American Vanadium Corp (CVE:AVC) announced Monday it achieved first vanadium during pilot-scale metallurgical testing at its Gibellini project in Nevada.
"We are very excited as the textbook results of this pilot scale testing are an important validation of our metallurgical process," said president and CEO, Bill Ravdak.
"This is a major milestone as we have demonstrated that our process can produce vanadium products with higher value while also meeting the steadily growing needs of the steel industry."
Gibellini is located in Eureka County, Nevada, about 27.5 miles south of the town of Eureka, and encompasses an area of approximately 2,624 acres. The Mt Wheeler Power line runs 7 miles north of the site and State route 379, an improved gravel road, runs within three miles of the property.
The first target has been Louie Hill, which is adjacent to the current resource, and will be followed by the nearby Del Rio, where large surface vanadium anomalies were discovered this past fall.
The vanadium pentoxide produced during testing, also known as "purple flake," is critical as a steel strengthener, and is useful in higher value applications, like the titanium and chemical industries.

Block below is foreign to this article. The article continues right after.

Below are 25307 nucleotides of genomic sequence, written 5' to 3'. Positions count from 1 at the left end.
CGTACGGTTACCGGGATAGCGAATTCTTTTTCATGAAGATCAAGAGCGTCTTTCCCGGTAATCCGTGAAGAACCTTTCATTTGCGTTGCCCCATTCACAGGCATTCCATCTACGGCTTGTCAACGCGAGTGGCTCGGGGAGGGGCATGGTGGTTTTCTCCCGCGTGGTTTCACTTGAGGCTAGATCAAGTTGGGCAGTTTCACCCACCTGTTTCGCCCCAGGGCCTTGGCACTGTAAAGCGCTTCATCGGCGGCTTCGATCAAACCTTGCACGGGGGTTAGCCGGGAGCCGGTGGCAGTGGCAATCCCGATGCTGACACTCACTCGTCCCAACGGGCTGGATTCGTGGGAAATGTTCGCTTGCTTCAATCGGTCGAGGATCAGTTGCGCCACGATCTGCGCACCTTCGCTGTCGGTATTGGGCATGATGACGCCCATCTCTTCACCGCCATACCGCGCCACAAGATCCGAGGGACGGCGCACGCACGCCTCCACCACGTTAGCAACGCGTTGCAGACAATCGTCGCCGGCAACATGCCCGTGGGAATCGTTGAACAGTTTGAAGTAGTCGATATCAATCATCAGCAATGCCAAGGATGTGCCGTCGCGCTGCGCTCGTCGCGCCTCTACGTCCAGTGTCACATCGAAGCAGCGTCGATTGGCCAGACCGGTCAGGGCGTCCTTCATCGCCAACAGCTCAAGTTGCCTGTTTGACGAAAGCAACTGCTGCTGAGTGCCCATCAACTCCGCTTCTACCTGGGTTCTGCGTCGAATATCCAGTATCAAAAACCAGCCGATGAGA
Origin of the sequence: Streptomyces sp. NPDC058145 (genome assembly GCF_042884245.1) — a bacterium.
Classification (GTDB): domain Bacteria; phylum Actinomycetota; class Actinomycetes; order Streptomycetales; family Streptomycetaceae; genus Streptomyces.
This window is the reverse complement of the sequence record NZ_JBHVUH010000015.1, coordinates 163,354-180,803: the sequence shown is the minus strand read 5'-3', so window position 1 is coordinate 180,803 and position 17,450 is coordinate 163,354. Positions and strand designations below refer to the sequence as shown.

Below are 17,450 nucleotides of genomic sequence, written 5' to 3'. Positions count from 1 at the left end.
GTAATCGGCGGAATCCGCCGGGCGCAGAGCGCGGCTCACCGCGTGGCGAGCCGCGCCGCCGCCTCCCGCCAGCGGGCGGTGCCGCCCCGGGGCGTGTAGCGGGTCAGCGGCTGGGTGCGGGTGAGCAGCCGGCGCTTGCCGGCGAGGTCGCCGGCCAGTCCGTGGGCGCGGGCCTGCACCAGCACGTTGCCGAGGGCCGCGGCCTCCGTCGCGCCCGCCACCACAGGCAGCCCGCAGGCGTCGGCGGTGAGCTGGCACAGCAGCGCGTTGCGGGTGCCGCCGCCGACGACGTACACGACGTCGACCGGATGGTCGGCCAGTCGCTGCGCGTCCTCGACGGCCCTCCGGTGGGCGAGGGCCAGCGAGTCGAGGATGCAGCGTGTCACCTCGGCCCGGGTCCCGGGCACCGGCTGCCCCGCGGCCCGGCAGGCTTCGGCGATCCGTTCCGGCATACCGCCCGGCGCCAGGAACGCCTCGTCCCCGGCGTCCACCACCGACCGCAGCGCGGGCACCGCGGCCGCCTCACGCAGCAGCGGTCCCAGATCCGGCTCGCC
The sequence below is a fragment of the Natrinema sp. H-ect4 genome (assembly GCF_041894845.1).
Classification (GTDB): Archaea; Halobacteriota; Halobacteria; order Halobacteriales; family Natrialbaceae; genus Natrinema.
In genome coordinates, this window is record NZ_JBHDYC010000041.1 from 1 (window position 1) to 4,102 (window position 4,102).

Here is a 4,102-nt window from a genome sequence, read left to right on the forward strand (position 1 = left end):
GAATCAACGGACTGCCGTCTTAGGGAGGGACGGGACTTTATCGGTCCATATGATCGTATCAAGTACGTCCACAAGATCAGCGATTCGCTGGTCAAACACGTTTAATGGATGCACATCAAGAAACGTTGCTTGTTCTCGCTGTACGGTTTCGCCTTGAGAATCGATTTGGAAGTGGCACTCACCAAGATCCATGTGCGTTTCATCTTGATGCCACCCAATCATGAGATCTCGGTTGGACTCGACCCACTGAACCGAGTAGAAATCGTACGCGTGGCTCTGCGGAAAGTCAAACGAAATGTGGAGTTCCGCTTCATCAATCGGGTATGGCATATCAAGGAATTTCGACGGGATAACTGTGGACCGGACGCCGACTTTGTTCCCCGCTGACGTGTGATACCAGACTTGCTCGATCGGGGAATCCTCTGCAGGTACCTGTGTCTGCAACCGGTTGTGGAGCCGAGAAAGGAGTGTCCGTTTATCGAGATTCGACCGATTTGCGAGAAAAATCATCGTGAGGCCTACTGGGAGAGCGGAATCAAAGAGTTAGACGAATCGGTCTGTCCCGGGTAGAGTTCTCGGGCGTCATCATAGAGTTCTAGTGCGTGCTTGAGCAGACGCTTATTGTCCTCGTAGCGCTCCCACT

Vanadium electrolyte, the other product generated during the metallurgical process, is often used in vanadium-flow batteries for utility scale energy storage, lending to the integration of renewable energy resources for electrical grids.
"We will be using the resultant materials to pursue off-takes with steel companies as well as partnerships and joint ventures with vanadium flow battery technology and manufacturing companies," Radvak added.
After the feasibility study for the project is released, an updated NI 43-101 compliant resource report is expected to follow. The company's goal is to start production at the vanadium mine by 2013.
Through an aggressive exploration program, the company is focused on increasing the resources of the five other vanadium occurrences on its 6,600 acre property.